Friday, 1 July 2011

11. Joan Kelly, 2006 - Children’s Living Arrangements Following Separation and Divorce: Insights From Empirical and Clinical Research

CLICK HERE FOR RESEARCH: Joan Kelly outlines the typical effects of divorce on children and states that, during a study in New Zealand, over 90% of the children sample questioned about divorce would liked to have lived 50/50 with their mother and father. This also appears to be the post-divorce parenting arrangement that most benefits children and maintains strong bonds to both parents. 

Yet Joan Kelly outlines candidly the risks involved in non resident parents litigating for more than the standard court contact of 'every other weekend.':

"As indicated, institutionalized visiting guidelines remain a barrier to interested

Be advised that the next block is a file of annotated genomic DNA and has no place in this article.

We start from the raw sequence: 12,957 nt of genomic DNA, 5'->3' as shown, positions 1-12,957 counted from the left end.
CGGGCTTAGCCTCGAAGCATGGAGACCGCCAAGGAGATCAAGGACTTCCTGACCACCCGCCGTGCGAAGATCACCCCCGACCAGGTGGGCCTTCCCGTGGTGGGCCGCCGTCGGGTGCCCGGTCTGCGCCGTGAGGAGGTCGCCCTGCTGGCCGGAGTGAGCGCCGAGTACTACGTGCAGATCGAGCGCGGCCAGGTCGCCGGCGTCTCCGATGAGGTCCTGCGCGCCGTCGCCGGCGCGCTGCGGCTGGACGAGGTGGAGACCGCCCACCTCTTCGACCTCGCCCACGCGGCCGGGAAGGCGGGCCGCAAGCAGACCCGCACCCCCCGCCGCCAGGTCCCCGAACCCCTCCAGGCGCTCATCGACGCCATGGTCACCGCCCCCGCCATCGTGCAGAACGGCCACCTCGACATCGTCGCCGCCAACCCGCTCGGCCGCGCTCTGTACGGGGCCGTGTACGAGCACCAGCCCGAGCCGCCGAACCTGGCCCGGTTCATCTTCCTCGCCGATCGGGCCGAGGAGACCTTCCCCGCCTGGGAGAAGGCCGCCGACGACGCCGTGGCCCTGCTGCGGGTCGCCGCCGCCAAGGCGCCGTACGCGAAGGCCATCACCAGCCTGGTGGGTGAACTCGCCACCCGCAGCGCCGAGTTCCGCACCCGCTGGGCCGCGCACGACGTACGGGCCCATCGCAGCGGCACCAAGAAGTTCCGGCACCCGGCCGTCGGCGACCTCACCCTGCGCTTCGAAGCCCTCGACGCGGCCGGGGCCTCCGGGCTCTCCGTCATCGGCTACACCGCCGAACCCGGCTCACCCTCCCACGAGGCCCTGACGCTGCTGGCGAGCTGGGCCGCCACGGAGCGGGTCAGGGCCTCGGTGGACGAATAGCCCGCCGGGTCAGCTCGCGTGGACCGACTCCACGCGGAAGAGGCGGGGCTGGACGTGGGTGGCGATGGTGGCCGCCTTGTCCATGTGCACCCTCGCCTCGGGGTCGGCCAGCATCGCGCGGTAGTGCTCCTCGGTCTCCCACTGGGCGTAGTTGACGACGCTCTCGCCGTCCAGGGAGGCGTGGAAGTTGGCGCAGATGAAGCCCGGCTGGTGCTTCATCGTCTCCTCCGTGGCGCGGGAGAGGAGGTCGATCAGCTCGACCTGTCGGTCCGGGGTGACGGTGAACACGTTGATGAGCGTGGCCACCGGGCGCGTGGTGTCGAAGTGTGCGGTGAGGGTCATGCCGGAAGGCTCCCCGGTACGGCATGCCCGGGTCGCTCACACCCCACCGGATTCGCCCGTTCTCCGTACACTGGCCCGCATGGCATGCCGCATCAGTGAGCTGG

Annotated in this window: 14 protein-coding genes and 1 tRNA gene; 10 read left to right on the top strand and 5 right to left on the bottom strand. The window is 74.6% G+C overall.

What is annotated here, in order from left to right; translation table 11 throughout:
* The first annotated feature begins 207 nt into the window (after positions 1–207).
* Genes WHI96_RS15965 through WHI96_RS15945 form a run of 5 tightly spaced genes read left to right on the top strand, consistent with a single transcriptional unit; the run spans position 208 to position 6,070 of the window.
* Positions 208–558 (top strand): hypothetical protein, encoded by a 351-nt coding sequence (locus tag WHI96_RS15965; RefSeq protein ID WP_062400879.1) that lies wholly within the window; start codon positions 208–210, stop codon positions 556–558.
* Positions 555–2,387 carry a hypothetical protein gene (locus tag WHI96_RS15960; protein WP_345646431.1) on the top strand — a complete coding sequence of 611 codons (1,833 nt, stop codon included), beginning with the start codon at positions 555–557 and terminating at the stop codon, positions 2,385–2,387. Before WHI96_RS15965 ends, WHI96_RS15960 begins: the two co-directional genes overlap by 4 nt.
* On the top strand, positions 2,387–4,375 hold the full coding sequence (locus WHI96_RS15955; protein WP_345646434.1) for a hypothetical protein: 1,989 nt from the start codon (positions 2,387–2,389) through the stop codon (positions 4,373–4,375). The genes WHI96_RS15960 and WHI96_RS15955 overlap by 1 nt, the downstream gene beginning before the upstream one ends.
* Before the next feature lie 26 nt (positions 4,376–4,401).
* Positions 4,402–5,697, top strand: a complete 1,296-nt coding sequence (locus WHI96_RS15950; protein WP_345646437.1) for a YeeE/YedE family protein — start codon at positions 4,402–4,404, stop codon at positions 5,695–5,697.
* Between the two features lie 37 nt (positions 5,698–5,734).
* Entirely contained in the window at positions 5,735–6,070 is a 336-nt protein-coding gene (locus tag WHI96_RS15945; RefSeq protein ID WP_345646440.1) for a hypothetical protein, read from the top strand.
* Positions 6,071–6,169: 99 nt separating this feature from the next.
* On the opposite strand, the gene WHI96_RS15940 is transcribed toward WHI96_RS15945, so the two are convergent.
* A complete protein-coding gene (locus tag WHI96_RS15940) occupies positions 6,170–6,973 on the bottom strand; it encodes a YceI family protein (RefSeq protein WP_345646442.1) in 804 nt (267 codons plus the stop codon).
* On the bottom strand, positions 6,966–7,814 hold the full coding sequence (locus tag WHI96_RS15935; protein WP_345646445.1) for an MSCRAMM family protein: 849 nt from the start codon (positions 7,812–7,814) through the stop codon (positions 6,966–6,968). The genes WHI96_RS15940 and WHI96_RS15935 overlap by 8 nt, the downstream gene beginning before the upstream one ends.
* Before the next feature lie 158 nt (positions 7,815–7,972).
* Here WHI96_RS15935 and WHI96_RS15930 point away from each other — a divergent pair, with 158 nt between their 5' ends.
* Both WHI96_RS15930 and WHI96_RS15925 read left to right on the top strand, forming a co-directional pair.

fathers who want to be meaningfully involved in their children’s lives following sep-
aration. Based on the power of court precedent, some attorneys discourage fathers
from seeking a more generous timeshare (Kruk, 1992). Because a large majority of
mothers seek full physical custody, these fathers must either negotiate, mediate, or
litigate to obtain more than every other weekend contact, and risk being labeled as a
high-conflict or uncooperative parent by the court because of those efforts."